Braunholtz: U.S. continues to fumble with Iran
Vail CO, Colorado
When a broad swath of media start spouting the same talking points it’s interesting how few bother to learn any argument that might back up those points, instead relying on volume and repetition to substitute for reason.
A recent example is their following of President Bush’s lead on calling anyone who talks to people or governments that are in conflict with us as “appeasers.” Then to shut off all argument, the phrase Nazi Germany is thrown in without any knowledge of the how sand whys of history and that’s that.
Diplomacy is about talking to people, then acting on what you have learned. Without this knowledge you don’t know what leverage you can use to encourage the behavior you desire. The world is a fluid place and situations are constantly changing with a lot of subtle undercurrents “if you’re not communicating then you’re unaware and incapable of influencing these changes through your policies. President Bush’s own Secretary of Defense contradicts his stance by advocating talking to Iran to find out what leverage we may have.
While many of Iran’s leaders’ policies and stances are abhorrent, knowledge never hurts when dealing with a people. Iran’s stance on nuclear weapons is scary but Iran’s leaders can easily sell this to their population as simple security. This is a country that suffered a horrendous war when Iraq attacked it. The world did nothing to stop this act of unprovoked aggression. Iraq used chemical weapons when it started to lose this war in defiance of a United Nations treaty against chemical weapons. Iran showed the world indisputable proof ” pictures of planes, bomb markings, dead troops, etc. ” of these attacks, and despite being a signatory to this UN treaty that was supposed to protect them, no one did anything again.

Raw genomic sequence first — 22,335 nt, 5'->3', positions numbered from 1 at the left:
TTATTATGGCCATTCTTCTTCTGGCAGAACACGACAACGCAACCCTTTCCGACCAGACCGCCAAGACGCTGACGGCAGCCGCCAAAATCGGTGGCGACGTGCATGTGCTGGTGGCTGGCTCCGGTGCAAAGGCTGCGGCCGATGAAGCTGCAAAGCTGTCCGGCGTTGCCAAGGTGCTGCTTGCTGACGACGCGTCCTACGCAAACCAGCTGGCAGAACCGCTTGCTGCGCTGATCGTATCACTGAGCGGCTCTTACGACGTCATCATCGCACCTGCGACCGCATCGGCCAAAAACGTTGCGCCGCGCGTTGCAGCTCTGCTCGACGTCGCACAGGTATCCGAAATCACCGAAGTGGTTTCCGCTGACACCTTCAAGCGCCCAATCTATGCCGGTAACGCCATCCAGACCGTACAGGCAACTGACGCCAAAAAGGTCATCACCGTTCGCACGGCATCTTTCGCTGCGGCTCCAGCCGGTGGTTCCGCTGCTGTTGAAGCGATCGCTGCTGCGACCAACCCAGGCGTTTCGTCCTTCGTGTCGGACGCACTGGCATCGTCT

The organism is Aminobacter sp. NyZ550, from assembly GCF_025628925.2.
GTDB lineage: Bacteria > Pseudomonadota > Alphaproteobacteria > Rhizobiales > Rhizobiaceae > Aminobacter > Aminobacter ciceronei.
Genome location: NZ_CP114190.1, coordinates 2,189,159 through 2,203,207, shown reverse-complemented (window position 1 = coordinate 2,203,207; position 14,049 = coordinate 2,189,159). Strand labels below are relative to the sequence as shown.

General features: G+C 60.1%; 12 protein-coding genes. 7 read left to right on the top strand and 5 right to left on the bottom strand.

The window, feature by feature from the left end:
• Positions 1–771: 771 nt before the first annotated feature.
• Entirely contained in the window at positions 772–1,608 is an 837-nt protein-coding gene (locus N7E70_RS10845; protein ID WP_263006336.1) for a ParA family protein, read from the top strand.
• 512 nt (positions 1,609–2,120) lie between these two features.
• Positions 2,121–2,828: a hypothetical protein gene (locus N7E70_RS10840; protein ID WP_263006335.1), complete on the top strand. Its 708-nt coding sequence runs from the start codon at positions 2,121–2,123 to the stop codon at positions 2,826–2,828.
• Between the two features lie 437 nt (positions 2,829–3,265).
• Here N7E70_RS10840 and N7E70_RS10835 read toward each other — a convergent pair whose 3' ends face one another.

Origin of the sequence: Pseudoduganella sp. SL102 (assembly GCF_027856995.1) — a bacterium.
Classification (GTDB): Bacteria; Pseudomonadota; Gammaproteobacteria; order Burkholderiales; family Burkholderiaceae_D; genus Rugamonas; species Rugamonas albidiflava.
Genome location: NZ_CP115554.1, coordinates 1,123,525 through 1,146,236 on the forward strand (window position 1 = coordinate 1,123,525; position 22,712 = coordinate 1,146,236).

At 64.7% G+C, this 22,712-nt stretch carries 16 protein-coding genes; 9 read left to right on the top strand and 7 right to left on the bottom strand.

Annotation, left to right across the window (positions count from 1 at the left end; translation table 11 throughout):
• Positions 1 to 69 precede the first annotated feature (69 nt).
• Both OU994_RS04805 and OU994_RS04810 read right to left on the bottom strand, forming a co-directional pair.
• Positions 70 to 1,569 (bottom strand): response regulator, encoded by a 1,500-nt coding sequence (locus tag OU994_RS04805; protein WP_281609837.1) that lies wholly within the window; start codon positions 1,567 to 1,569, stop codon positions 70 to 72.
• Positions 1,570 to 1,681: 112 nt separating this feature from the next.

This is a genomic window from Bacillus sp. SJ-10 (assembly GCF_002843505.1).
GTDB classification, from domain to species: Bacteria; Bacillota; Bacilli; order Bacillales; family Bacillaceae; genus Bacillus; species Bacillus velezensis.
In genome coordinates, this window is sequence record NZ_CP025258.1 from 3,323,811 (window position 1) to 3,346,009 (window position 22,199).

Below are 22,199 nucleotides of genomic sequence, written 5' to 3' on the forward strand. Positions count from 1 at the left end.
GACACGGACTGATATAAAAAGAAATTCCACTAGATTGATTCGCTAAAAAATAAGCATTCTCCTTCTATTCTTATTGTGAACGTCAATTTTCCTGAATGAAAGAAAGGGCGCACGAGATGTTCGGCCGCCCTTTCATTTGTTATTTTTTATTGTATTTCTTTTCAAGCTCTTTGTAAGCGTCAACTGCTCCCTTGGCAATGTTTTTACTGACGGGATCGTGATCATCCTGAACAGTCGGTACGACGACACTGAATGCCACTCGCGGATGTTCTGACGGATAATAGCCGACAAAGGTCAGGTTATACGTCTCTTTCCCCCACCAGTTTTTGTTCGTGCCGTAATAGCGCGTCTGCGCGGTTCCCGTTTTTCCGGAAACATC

In fact the U.S. government cynically disputed this evidence, falsely claiming these chemicals belonged to Iran and blew back onto their own troops. No credibility at all, but this idea was promoted enough to muddy the waters so we wouldn’t be embarrassed too much by supporting Iraq and helping provide the chemical weapons. This caused disagreement within the first Bush’s government between those who wanted Iran defeated at any cost and those who saw this use of weapons of mass destruction ” and international inaction ” as a bad precedent.
It’s easier to understand why Iranians may not trust the U.N. or western governments to be honest brokers where their security is concerned and how much hard work it is going to be to convince them to give up their nuclear ambitions. Threats tend to make people rally to the flag even if they dislike their government, and since we’re overwhelmed in Iraq right now, any threats we issue look pretty idle and counterproductive to achieving change in Iran.
The U.S.’s reputation as an honest broker in the Middle East took another dive courtesy of another segment of the same President Bush speech. He basically told Israel that the disputed territories of the West Bank and Gaza were theirs by divine right because (our) God told Jeremiah that ” a sort of biblical destiny.
Basing your foreign policy on ancient scripture isn’t too smart. Other religions’ holy books say different things and holy books aren’t open to compromise, diplomacy or reason. They’re the original media for repetitive talking points, really, and a dead-end for reasoning that could avoid conflict.
For the president to say such a thing on a trip supposedly to help jump-start the peace process between Israel and the Palestinians is mind-boggling as it undercuts the moderates on both sides and makes compromise less likely.
Scarily it does fit in with the evangelical Christian Zionists movement and their beliefs regarding any policies that might get in the way of Ezekiel’s predictions for Armageddon. Check out this link,
http://www.npr.org/templates/story/story.php?storyId=6097362, for an interesting interview with Pastor Hagee of Christians United for Israel.
Hopefully The Rapture isn’t a part of our foreign policy planning.
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